If that’s right and Republicans come up five seats short of a majority, all this talk of “miraculous comebacks” will seem rather silly. Obviously, people pushing the “1994-but-bigger” argument will have some explaining to do. Gaining 35 seats in the House is impressive, and it will be the second-largest turnover in my lifetime, but after the overhyping of Republican chances for the last year it will seem anticlimactic and unsatisfying. The reality that gaining 35 won’t be enough to win a majority serves as a reminder just how far down the GOP had sunk in the last four years, which should remind us that the GOP deserved to be so far down. It should also make us realize the gains the GOP makes this year are largely unmerited. Right now, everyone in the “biggest tent” is working together and setting aside disagreements for the sake of winning the election. What happens if Republicans don’t win? The round of post-election recriminations will be that much more severe and bitter when it becomes clear that the party failed to take advantage of one of the most favorable election years in decades.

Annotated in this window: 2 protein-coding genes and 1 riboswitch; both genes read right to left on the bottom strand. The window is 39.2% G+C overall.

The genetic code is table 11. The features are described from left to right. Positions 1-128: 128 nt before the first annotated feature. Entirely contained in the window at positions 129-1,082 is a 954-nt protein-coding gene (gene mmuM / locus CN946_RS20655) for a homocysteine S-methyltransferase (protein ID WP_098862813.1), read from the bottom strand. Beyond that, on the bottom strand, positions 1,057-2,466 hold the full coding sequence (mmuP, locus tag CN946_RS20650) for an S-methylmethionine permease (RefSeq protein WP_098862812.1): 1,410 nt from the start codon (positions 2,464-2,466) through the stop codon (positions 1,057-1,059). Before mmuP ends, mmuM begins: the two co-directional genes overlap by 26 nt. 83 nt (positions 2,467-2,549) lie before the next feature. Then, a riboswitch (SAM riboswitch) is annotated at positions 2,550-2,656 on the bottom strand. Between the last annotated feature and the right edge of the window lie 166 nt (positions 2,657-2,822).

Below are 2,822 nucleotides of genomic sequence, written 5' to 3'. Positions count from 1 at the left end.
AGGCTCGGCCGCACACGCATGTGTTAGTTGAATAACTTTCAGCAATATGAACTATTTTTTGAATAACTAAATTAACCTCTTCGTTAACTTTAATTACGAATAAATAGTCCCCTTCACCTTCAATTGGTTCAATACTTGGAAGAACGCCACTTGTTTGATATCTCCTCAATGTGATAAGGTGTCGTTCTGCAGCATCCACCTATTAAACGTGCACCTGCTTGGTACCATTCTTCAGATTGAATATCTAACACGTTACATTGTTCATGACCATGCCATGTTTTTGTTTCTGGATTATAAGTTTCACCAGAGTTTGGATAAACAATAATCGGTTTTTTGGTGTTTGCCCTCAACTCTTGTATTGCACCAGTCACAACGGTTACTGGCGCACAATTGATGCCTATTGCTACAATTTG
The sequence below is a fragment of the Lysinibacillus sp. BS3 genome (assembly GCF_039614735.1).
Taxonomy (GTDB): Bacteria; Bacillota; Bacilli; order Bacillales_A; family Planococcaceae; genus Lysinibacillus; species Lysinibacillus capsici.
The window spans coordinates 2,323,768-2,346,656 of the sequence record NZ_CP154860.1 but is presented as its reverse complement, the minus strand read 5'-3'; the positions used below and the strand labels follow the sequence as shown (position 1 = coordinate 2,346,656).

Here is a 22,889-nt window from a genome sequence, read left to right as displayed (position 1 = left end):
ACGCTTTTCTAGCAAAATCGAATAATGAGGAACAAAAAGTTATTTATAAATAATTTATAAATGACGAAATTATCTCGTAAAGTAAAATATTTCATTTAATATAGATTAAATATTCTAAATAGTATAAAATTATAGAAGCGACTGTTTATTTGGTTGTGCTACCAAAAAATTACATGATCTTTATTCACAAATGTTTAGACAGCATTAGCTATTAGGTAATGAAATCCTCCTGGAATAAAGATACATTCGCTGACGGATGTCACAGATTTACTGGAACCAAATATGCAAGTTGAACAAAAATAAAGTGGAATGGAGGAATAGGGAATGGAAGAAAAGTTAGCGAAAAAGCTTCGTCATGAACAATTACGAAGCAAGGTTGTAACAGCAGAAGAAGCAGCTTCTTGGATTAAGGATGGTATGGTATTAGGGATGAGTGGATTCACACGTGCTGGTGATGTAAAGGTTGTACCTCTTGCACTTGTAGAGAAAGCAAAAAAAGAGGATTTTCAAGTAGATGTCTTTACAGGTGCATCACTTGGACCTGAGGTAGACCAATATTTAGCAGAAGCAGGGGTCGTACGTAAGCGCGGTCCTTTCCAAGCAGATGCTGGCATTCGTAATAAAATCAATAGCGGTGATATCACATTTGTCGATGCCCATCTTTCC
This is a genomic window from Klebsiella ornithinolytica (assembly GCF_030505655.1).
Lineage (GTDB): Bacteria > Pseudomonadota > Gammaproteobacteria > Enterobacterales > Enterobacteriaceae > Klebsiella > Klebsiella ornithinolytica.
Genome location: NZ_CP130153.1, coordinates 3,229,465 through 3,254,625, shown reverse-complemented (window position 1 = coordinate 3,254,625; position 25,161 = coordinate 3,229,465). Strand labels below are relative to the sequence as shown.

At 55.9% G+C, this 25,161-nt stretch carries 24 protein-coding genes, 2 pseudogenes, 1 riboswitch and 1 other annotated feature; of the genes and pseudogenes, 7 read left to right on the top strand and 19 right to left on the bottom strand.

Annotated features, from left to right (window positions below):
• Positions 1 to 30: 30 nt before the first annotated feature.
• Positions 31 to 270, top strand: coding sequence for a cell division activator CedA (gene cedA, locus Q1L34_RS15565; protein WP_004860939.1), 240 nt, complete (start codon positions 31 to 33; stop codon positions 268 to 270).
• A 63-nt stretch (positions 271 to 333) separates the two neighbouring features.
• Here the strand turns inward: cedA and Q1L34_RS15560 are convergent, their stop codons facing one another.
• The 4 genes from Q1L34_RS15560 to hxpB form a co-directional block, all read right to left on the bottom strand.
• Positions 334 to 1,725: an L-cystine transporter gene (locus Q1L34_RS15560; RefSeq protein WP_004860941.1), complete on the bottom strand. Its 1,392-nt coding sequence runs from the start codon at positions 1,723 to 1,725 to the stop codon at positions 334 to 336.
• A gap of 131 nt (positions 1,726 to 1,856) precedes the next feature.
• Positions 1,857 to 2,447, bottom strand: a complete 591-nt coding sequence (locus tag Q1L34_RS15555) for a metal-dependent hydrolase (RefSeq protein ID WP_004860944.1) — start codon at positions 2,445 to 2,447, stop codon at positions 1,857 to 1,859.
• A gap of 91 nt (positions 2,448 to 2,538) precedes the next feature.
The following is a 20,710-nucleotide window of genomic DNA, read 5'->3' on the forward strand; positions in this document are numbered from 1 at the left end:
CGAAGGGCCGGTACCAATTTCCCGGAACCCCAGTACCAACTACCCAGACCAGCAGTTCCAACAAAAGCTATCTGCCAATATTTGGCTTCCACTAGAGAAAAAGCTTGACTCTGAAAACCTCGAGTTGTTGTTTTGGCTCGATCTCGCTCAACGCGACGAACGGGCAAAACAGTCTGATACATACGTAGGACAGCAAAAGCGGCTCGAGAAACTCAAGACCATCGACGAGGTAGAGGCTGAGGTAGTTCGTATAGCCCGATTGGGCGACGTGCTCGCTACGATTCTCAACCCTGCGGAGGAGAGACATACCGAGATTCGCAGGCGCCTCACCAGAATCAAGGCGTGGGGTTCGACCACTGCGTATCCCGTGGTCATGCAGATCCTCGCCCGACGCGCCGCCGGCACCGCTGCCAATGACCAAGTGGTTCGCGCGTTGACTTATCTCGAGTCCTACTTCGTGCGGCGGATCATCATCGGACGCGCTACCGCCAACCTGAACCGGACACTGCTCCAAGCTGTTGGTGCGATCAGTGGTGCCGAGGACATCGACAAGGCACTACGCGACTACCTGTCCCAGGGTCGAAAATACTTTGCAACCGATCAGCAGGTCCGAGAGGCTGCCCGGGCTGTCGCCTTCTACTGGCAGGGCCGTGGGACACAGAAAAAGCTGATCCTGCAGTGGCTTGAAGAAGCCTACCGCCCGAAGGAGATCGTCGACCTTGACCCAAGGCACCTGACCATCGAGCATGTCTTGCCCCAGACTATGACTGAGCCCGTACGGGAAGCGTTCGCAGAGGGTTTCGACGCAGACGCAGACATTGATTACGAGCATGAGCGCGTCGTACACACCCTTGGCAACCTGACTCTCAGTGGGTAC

If Republicans do manage to eke out a House majority, the electorate won’t have provided them with even the illusion of a mandate, and their leaders have already made clear they have no desire for fiscal responsibility. Riding an entirely negative electoral wave created by a weak economy, Republicans will see that they have not have been elected for any particular reason. They will devolve into their usual time-serving habits even faster than before. It will probably be a very bad outcome for the Republicans to return from the political wilderness before they have learned something from the public’s rejection of them in the past.
James Fallows noticed this remarkable Citizens Against Government Waste ad. As should be clear to anyone who knows anything about Chinese economic policy, putting American fiscal conservative rhetoric into the mouth of a professor from the PRC is simply bizarre. As Fallows writes: